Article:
On January 15, 2013, Mr. McElveen filed suit in the South Carolina Court of Common Pleas, Florence County against Phi Beta Sigma, Pi Chi, Jimmy Hammock (Pi Chi Chapter president), Francis Marion University, and Mr. Robinson. State Farm defended Mr. Robinson under his homeowner's policy, which had a $300, 000 limit. Admiral defended Phi Beta Sigma, Pi Chi, and Mr. Hammock under a general commercial liability policy, number CA000002580-08, which had limits of $1 million per occurrence and $2 million in aggregate. (Dkt. No. 50-3.) Mr. Robinson tendered his defense to Admiral, but Admiral declined to accept it. The Admiral policy contained a hazing exclusion for bodily injury arising out of hazing, applicable to covered persons who participate in or direct others to participate in hazing. (Id.)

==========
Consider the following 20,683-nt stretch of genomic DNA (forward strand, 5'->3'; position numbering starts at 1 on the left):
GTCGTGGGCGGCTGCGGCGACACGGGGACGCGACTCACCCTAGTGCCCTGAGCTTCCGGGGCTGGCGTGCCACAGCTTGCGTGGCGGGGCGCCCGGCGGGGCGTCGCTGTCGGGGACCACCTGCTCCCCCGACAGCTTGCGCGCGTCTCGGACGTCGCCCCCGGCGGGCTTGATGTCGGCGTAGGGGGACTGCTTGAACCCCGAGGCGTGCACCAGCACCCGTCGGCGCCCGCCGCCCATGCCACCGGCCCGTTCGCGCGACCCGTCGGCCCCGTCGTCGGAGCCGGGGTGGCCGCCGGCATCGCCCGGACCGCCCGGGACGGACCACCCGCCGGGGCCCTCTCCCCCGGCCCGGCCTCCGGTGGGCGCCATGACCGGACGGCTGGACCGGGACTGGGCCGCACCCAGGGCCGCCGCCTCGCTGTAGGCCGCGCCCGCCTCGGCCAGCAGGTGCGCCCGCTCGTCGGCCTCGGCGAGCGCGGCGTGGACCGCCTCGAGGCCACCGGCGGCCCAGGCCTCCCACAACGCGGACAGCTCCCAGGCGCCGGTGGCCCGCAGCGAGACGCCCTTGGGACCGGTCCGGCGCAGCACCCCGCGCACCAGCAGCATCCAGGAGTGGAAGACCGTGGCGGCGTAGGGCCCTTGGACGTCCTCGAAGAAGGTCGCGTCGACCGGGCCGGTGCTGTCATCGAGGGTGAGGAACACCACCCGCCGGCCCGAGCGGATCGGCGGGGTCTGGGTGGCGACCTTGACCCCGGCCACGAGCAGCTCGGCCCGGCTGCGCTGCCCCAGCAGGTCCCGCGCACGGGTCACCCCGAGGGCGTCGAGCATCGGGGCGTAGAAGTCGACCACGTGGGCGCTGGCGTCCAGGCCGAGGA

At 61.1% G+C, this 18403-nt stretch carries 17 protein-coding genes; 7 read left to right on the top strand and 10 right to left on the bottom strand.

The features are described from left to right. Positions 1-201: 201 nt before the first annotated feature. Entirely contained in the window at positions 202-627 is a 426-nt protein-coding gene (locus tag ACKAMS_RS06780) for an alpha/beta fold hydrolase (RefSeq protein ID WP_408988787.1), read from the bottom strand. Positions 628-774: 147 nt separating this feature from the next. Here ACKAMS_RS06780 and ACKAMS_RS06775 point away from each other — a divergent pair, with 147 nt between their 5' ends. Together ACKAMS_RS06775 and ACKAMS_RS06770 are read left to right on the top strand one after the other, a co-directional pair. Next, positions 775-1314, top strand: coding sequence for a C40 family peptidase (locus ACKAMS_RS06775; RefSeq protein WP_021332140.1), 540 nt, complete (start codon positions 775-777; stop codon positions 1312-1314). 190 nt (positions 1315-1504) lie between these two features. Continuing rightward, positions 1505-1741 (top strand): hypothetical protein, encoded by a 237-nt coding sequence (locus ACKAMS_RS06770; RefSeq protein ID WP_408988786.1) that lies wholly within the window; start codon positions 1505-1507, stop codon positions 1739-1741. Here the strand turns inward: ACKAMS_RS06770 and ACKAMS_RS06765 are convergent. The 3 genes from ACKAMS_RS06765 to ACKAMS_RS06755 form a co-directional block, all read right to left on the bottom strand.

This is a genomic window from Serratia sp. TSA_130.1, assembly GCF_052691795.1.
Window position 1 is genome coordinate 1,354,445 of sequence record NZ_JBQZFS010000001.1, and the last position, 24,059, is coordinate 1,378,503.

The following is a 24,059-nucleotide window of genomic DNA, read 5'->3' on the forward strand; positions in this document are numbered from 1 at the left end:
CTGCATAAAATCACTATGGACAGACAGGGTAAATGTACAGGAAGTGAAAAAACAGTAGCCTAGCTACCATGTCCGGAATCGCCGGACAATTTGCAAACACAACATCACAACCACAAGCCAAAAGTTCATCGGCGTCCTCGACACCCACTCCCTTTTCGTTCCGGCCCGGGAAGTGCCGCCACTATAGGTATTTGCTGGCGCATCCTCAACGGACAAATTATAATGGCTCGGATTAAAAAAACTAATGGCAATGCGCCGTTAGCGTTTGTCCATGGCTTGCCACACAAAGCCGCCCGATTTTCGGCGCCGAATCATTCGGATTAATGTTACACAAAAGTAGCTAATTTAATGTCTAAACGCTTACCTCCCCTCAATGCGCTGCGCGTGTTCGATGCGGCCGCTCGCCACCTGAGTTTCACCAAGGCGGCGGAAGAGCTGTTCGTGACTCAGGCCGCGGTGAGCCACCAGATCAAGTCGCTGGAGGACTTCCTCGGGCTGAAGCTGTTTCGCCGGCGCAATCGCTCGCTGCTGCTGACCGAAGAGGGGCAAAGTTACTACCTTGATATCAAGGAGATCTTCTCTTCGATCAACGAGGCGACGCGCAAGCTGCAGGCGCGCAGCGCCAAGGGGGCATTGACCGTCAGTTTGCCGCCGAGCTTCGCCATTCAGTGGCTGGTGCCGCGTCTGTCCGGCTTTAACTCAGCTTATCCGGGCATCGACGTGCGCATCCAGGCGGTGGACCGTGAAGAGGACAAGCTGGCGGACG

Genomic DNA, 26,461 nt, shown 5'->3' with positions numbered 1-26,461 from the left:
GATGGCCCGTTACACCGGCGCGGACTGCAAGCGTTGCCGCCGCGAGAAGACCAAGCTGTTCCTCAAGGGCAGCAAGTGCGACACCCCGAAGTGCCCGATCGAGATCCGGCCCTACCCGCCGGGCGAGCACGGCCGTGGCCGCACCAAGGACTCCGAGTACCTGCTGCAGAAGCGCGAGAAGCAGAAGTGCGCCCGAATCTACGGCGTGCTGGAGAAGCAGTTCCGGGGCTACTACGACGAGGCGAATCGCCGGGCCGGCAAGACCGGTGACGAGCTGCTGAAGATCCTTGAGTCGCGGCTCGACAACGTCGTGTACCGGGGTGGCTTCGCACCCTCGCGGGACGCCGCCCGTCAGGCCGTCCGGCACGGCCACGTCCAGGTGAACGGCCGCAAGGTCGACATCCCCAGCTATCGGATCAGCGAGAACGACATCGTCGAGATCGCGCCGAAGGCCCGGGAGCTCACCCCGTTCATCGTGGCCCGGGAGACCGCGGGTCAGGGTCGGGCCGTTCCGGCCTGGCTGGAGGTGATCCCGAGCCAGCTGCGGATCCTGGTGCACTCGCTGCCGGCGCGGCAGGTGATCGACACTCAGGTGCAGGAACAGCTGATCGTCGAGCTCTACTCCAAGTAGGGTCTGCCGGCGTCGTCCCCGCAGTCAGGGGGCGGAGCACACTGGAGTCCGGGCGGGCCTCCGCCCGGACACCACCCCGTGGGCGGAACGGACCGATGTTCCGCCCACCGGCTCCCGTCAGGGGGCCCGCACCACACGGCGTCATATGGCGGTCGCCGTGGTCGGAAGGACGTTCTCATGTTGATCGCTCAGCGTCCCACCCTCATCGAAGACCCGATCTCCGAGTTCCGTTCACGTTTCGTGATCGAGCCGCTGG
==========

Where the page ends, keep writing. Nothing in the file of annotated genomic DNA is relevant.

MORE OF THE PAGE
Admiral settled claims against Phi Beta Sigma, Pi Chi, and Mr. Hammock for $500, 000. State Farm offered a $50, 000 settlement, refused a $300, 000 settlement offer, and the case proceeded to trial solely against Mr. Robinson. (See Dkt. No. 44 at 9 (referring to Bates State Farm 965).) State Farm provided a letter dated March 28, 2014 to Mr. Robinson assuring him that it would pay any excess verdict. (Id.) On April 3, 2014, [2] the jury awarded Mr. McElveen a judgment against Robinson of $600, 000 actual damages and $1, 000, 000 punitive damages. The jury attributed 99% fault against Mr. Robinson and 1% against Mr. McElveen. The jury also found that Maurice Robinson's actions or omissions on October 22-23, 2011 were in furtherance of a Phi Beta Sigma initiation ritual required for membership.